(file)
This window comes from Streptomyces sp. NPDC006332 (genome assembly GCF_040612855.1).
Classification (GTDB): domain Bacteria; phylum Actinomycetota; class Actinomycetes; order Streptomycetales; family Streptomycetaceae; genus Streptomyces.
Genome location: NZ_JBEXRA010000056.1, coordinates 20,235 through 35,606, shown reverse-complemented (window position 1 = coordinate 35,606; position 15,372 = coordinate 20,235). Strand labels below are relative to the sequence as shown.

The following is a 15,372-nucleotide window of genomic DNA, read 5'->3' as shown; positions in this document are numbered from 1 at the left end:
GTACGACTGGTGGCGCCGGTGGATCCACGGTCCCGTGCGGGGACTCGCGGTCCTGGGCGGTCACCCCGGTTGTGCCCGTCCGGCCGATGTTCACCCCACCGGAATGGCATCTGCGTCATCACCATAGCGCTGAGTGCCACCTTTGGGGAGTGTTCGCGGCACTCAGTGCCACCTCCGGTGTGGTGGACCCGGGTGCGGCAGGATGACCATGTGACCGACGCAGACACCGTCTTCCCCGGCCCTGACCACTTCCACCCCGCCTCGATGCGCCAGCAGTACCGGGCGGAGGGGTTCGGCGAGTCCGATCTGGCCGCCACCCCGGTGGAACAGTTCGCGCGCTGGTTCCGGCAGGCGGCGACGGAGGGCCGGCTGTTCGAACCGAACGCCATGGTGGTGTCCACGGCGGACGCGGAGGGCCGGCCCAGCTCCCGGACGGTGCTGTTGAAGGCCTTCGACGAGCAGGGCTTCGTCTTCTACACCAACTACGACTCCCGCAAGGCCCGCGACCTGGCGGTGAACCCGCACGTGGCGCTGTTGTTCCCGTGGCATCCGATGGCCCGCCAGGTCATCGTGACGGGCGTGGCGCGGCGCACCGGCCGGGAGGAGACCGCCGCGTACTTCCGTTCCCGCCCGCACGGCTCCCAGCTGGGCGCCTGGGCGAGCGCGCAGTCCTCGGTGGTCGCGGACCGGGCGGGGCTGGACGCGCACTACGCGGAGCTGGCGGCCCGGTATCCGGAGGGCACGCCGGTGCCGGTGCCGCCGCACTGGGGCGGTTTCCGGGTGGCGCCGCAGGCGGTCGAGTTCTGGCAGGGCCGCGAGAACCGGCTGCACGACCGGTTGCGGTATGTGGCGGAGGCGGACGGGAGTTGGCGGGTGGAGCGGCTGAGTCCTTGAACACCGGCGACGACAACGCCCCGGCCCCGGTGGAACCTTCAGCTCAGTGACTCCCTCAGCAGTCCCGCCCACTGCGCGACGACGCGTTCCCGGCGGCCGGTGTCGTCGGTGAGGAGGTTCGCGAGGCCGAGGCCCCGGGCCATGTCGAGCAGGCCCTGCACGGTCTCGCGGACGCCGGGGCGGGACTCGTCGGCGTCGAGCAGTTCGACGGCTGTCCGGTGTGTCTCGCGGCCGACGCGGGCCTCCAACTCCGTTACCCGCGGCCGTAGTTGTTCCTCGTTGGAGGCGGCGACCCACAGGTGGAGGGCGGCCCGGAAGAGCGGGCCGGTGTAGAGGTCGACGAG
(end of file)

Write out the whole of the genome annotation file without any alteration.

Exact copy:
This window comes from Streptomyces sp. NPDC006332 (genome assembly GCF_040612855.1).
Classification (GTDB): domain Bacteria; phylum Actinomycetota; class Actinomycetes; order Streptomycetales; family Streptomycetaceae; genus Streptomyces.
Genome location: NZ_JBEXRA010000056.1, coordinates 20,235 through 35,606, shown reverse-complemented (window position 1 = coordinate 35,606; position 15,372 = coordinate 20,235). Strand labels below are relative to the sequence as shown.

The following is a 15,372-nucleotide window of genomic DNA, read 5'->3' as shown; positions in this document are numbered from 1 at the left end:
GTACGACTGGTGGCGCCGGTGGATCCACGGTCCCGTGCGGGGACTCGCGGTCCTGGGCGGTCACCCCGGTTGTGCCCGTCCGGCCGATGTTCACCCCACCGGAATGGCATCTGCGTCATCACCATAGCGCTGAGTGCCACCTTTGGGGAGTGTTCGCGGCACTCAGTGCCACCTCCGGTGTGGTGGACCCGGGTGCGGCAGGATGACCATGTGACCGACGCAGACACCGTCTTCCCCGGCCCTGACCACTTCCACCCCGCCTCGATGCGCCAGCAGTACCGGGCGGAGGGGTTCGGCGAGTCCGATCTGGCCGCCACCCCGGTGGAACAGTTCGCGCGCTGGTTCCGGCAGGCGGCGACGGAGGGCCGGCTGTTCGAACCGAACGCCATGGTGGTGTCCACGGCGGACGCGGAGGGCCGGCCCAGCTCCCGGACGGTGCTGTTGAAGGCCTTCGACGAGCAGGGCTTCGTCTTCTACACCAACTACGACTCCCGCAAGGCCCGCGACCTGGCGGTGAACCCGCACGTGGCGCTGTTGTTCCCGTGGCATCCGATGGCCCGCCAGGTCATCGTGACGGGCGTGGCGCGGCGCACCGGCCGGGAGGAGACCGCCGCGTACTTCCGTTCCCGCCCGCACGGCTCCCAGCTGGGCGCCTGGGCGAGCGCGCAGTCCTCGGTGGTCGCGGACCGGGCGGGGCTGGACGCGCACTACGCGGAGCTGGCGGCCCGGTATCCGGAGGGCACGCCGGTGCCGGTGCCGCCGCACTGGGGCGGTTTCCGGGTGGCGCCGCAGGCGGTCGAGTTCTGGCAGGGCCGCGAGAACCGGCTGCACGACCGGTTGCGGTATGTGGCGGAGGCGGACGGGAGTTGGCGGGTGGAGCGGCTGAGTCCTTGAACACCGGCGACGACAACGCCCCGGCCCCGGTGGAACCTTCAGCTCAGTGACTCCCTCAGCAGTCCCGCCCACTGCGCGACGACGCGTTCCCGGCGGCCGGTGTCGTCGGTGAGGAGGTTCGCGAGGCCGAGGCCCCGGGCCATGTCGAGCAGGCCCTGCACGGTCTCGCGGACGCCGGGGCGGGACTCGTCGGCGTCGAGCAGTTCGACGGCTGTCCGGTGTGTCTCGCGGCCGACGCGGGCCTCCAACTCCGTTACCCGCGGCCGTAGTTGTTCCTCGTTGGAGGCGGCGACCCACAGGTGGAGGGCGGCCCGGAAGAGCGGGCCGGTGTAGAGGTCGACGAG